A few months ago, Brock Warner set up a mentoring tweet chat. (See the #NFPmentors from August recapped here.) I joined in on that one-hour wild keyboard ride because I believe that having a mentor is a great help in one’s career path. I had such a great first boss (I didn’t know how good I had), someone who allowed me to try, but who also guided me both as a fundraiser and about the politics of the institution. But I never really had another fundraiser who I could turn to who could help me sift through the challenging parts of my professional journey. I did try to connect through a program through the Association of Healthcare Philanthropy when I lived in Washington DC, but the connection just didn’t seem to be there.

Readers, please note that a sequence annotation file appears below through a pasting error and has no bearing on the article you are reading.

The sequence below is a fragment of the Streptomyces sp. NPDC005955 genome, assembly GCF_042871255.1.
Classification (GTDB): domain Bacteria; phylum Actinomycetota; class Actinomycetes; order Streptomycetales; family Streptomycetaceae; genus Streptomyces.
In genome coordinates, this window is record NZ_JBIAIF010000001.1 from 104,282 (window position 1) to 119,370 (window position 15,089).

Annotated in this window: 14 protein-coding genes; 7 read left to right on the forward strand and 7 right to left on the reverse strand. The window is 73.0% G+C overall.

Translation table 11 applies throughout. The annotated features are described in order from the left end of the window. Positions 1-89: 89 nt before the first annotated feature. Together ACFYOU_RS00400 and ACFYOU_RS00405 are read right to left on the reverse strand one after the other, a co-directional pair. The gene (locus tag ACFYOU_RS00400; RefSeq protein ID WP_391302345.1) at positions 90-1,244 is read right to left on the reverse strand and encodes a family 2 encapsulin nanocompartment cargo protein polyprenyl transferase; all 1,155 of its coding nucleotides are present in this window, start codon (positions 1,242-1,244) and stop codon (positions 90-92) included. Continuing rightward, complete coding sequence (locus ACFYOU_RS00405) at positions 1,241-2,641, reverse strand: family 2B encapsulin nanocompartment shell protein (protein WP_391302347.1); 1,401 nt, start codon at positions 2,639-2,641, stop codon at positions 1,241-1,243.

But now, I think I’ve finally found my mentor! During my career I often the person I reported to if she or he would be my mentor. But it never worked that way. I think your boss can mentor you, but isn’t your mentor. And anyway, I’ve had friends who have been sounding boards, and colleagues who have been generous with fundraising experience and expertise. But I believe a mentor is someone who helps you become a better fundraiser and who may help you navigate the challenges of career and, perhaps, life? There are programs such as one at the Vancouver chapter of the Association of Fundraising Professionals (AFP). That might be a great way to go, or through another professional organization to which you belong. Honestly, there are many ways to find a mentor for yourself. It may be as easy as making your interest known. Continue reading